- The Washington Times - Wednesday, July 18, 2001

Though much merriment and tut-tutting arose from President Bush's comments about having gazed into the depths of Russian President Vladimir Putin's soul, Mr. Bush is far from the only policy-maker to be taken with the keen-eyed former KGB agent. The front pages of newspapers yesterday showed Mr. Putin in a passionate embrace with Chinese President Jiang Zemin, celebrating the first Sino-Russian treaty of "cooperation and friendship" between the two former communist rivals since Mao and Stalin. Their meeting was said to have been characterized by "effusive gestures of camaraderie." Such bonhomie, such good cheer! It seems Mr. Putin is quite a charmer after all. Though the signatories denied that the treaty was directed against third countries, it is clear that the Russians are engaging in a little triangulation of their own. The two leaders stated that they wanted a "just and rational new international order." Of course, the subtext here is the proposition that the international order is not just or rational at present - when the United States is in a position of international dominance.

It is too soon, however, to conclude that a grand alliance is in the works. It is much more likely is that Mr. Putin is deploying his considerable charms in several directions. Recent meetings with European leaders such as German Chancellor Gerhard Schroeder and French President Jacques Chirac, however, in which they roundly condemned Russia's human rights record and crackdown on the press, seem rather to have cooled the Russian leader's passion for the European Union, which he was otherwise assiduously courting. In other words, Mr. Putin's allegiances are fleeting and opportunistic.

The relationship between Russia and the United States will be a focal point of the G-8 meeting in Genoa, Italy, starting Friday. As National Security Adviser Condoleezza Rice said in her speech to the National Press Club last week, at their meeting in Slovakia in June, "President Bush and President Putin initiated a conversation about building a strategic framework that is post-Cold War in substance, not just in rhetoric." The two are planning to build on this framework, and on the initial rapport between them.

Mr. Putin also seems to have been a major hit with the East- West Institute Task Force report on U.S.-Russia policy, which came out Monday, "Toward the Common Good: Building a New U.S.-Russian Relationship." The document is well-timed to influence the debate over the future of the relationship and is the latest in a long series of working papers on the subject emanating from Washington think tanks in recent months.

In a meeting with reporters and editors at The Washington Times on Monday, task force member and former senator Alan Simpson was nothing less than colorful in his praise for the new Russian president. In Mr. Simpson's view, Mr. Putin is Russia's last, best hope, a man who means business, who does not beat about the bush, who has put his heart and soul into a legislative reform agenda. He allegedly also deeply appreciates the fact that Mr. Bush stuck by his comments on the purity of Mr. Putin's soul when criticism came flying fast and furious from politicians and media here at home. "If you turn down this opportunity to work with the Russians," so Mr. Simpson suggested in his uniquely homespun way, "you can come knock on my box. I won't care, I'll be dead, but future generations will be the losers." Mr. Simpson also proposed that skeptics who look at Russian actions as opposed to Russian rhetoric and charm can "kiss my gazoo." Interesting.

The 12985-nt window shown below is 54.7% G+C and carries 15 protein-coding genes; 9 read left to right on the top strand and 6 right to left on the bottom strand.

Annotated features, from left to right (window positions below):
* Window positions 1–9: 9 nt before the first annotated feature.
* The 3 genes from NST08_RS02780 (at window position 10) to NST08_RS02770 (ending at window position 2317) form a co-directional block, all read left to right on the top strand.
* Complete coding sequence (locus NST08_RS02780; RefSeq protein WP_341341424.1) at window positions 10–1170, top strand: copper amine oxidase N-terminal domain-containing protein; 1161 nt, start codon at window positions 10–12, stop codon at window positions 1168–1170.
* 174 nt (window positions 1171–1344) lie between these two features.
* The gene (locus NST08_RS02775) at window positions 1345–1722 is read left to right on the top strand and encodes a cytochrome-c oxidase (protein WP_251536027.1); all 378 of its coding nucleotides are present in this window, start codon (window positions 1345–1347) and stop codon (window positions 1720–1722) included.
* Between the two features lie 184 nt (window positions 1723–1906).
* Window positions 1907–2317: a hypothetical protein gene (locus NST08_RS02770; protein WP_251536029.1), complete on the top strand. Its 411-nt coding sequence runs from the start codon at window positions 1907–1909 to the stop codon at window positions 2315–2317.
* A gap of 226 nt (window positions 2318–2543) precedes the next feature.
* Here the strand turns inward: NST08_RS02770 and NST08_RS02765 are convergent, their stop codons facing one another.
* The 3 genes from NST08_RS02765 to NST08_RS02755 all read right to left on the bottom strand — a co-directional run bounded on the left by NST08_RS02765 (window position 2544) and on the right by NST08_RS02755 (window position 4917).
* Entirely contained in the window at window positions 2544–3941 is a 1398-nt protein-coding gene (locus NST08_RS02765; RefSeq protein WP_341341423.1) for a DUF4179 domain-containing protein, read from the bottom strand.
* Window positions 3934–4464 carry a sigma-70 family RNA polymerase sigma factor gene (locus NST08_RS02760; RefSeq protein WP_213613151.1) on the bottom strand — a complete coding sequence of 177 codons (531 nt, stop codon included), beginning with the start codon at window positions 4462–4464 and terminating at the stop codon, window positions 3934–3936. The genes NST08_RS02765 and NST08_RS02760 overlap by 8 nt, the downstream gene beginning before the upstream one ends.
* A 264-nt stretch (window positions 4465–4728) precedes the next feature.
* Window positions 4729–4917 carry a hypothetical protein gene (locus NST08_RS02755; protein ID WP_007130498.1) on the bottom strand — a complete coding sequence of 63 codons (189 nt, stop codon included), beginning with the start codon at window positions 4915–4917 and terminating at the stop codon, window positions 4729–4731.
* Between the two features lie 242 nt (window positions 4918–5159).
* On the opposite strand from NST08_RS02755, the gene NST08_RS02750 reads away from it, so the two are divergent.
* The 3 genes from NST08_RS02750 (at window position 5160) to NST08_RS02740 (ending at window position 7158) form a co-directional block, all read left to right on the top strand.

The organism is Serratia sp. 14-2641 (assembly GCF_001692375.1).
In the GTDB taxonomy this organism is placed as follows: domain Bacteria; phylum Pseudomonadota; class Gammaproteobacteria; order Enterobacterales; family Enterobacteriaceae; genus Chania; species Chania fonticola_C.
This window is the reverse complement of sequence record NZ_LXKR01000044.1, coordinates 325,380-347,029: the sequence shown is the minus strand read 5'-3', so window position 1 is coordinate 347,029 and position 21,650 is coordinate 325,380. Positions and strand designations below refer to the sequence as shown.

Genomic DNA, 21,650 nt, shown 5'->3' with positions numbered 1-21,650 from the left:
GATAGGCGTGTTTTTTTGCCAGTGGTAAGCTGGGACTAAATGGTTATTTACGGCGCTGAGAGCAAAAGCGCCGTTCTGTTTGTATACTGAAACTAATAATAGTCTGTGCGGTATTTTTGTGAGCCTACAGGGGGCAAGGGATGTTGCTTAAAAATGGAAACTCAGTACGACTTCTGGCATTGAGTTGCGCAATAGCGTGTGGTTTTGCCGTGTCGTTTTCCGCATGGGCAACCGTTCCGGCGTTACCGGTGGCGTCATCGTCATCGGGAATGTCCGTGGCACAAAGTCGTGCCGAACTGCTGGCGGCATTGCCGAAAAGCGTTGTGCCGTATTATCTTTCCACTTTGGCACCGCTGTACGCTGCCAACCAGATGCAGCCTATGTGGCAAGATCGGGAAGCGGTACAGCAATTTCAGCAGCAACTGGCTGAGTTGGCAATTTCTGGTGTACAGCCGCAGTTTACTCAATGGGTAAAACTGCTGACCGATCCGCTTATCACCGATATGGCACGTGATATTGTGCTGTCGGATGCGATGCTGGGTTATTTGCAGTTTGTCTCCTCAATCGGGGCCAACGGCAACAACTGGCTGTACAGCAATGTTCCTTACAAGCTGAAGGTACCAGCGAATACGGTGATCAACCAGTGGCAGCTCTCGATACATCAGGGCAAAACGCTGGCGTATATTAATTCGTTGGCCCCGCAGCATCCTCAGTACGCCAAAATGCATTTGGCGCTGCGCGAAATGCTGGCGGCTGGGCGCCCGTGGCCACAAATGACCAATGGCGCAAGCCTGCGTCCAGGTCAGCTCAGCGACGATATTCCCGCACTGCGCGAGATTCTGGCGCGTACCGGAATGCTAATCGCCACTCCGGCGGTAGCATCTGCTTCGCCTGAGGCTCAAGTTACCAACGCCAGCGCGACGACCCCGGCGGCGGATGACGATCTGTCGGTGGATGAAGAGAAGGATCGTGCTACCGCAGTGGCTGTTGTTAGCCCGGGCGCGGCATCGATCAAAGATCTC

Now, the EastWest Institute's report is not quite as gushing, but it still focuses on building trust and cooperation between the two former rivals, a worthy cause provided that inconvenient facts are addressed honestly and do not get swept under the rug. "A new relationship between the U.S. and Russia could provide the basis for creating new multilateral mechanisms that more effectively address the problems posed by traditional as well as new threats, such as terrorism, the proliferation of nuclear materials and weapons of mass destruction, the spread of infectious diseases and narcotics trafficking," the report says.

But what about the fact that Russia itself is a weapons proliferator with its sales to Iran, Iraq and China? What about the fact that Mr. Putin came into office talking about a "dictatorship of laws"? Or the fact that under his regime, the press has seen more rough treatment than at any time during the presidency of Boris Yeltsin or Mikhail Gorbachev for that matter? Or the awful persecution of the Chechen people, whose cities have been flattened by the Russians? Well, Mr. Simpson would like for all those facts to find their way up the old gazoo as well.

One hopes that Mr. Bush and his team remember the advice of President Reagan when dealing with the Soviets: Trust, but verify.

E-mail: hbering@washingtontimes.com

LOAD COMMENTS ()

 

Click to Read More

Click to Hide